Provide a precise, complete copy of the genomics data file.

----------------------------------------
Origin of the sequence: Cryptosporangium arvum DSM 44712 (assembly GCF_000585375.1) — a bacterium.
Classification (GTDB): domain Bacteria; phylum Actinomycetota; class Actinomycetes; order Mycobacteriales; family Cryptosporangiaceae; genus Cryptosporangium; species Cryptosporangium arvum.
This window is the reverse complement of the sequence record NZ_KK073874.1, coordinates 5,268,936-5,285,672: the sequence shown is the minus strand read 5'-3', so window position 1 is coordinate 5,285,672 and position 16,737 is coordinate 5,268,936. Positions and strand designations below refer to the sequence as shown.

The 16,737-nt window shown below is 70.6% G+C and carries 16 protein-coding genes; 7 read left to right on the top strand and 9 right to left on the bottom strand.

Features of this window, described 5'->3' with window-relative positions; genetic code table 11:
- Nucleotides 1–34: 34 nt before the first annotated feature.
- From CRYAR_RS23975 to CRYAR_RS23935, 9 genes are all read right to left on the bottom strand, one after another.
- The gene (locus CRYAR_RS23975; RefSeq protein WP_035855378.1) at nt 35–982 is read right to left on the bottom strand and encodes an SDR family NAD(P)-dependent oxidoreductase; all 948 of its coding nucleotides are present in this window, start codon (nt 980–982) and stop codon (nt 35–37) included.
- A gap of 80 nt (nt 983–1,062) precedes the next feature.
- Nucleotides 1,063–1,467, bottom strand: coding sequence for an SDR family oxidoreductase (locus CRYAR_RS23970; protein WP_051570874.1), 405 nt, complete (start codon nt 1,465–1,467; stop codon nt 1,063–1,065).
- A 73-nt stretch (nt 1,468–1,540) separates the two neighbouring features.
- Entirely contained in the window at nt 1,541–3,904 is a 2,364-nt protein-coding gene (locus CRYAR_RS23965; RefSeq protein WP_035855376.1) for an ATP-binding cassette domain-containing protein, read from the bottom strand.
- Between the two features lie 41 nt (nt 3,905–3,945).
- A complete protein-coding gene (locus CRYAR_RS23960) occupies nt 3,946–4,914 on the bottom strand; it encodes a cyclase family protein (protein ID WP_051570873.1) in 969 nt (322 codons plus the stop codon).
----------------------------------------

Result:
Origin of the sequence: Cryptosporangium arvum DSM 44712 (assembly GCF_000585375.1) — a bacterium.
Classification (GTDB): domain Bacteria; phylum Actinomycetota; class Actinomycetes; order Mycobacteriales; family Cryptosporangiaceae; genus Cryptosporangium; species Cryptosporangium arvum.
This window is the reverse complement of the sequence record NZ_KK073874.1, coordinates 5,268,936-5,285,672: the sequence shown is the minus strand read 5'-3', so window position 1 is coordinate 5,285,672 and position 16,737 is coordinate 5,268,936. Positions and strand designations below refer to the sequence as shown.

The 16,737-nt window shown below is 70.6% G+C and carries 16 protein-coding genes; 7 read left to right on the top strand and 9 right to left on the bottom strand.

Features of this window, described 5'->3' with window-relative positions; genetic code table 11:
- Nucleotides 1–34: 34 nt before the first annotated feature.
- From CRYAR_RS23975 to CRYAR_RS23935, 9 genes are all read right to left on the bottom strand, one after another.
- The gene (locus CRYAR_RS23975; RefSeq protein WP_035855378.1) at nt 35–982 is read right to left on the bottom strand and encodes an SDR family NAD(P)-dependent oxidoreductase; all 948 of its coding nucleotides are present in this window, start codon (nt 980–982) and stop codon (nt 35–37) included.
- A gap of 80 nt (nt 983–1,062) precedes the next feature.
- Nucleotides 1,063–1,467, bottom strand: coding sequence for an SDR family oxidoreductase (locus CRYAR_RS23970; protein WP_051570874.1), 405 nt, complete (start codon nt 1,465–1,467; stop codon nt 1,063–1,065).
- A 73-nt stretch (nt 1,468–1,540) separates the two neighbouring features.
- Entirely contained in the window at nt 1,541–3,904 is a 2,364-nt protein-coding gene (locus CRYAR_RS23965; RefSeq protein WP_035855376.1) for an ATP-binding cassette domain-containing protein, read from the bottom strand.
- Between the two features lie 41 nt (nt 3,905–3,945).
- A complete protein-coding gene (locus CRYAR_RS23960) occupies nt 3,946–4,914 on the bottom strand; it encodes a cyclase family protein (protein ID WP_051570873.1) in 969 nt (322 codons plus the stop codon).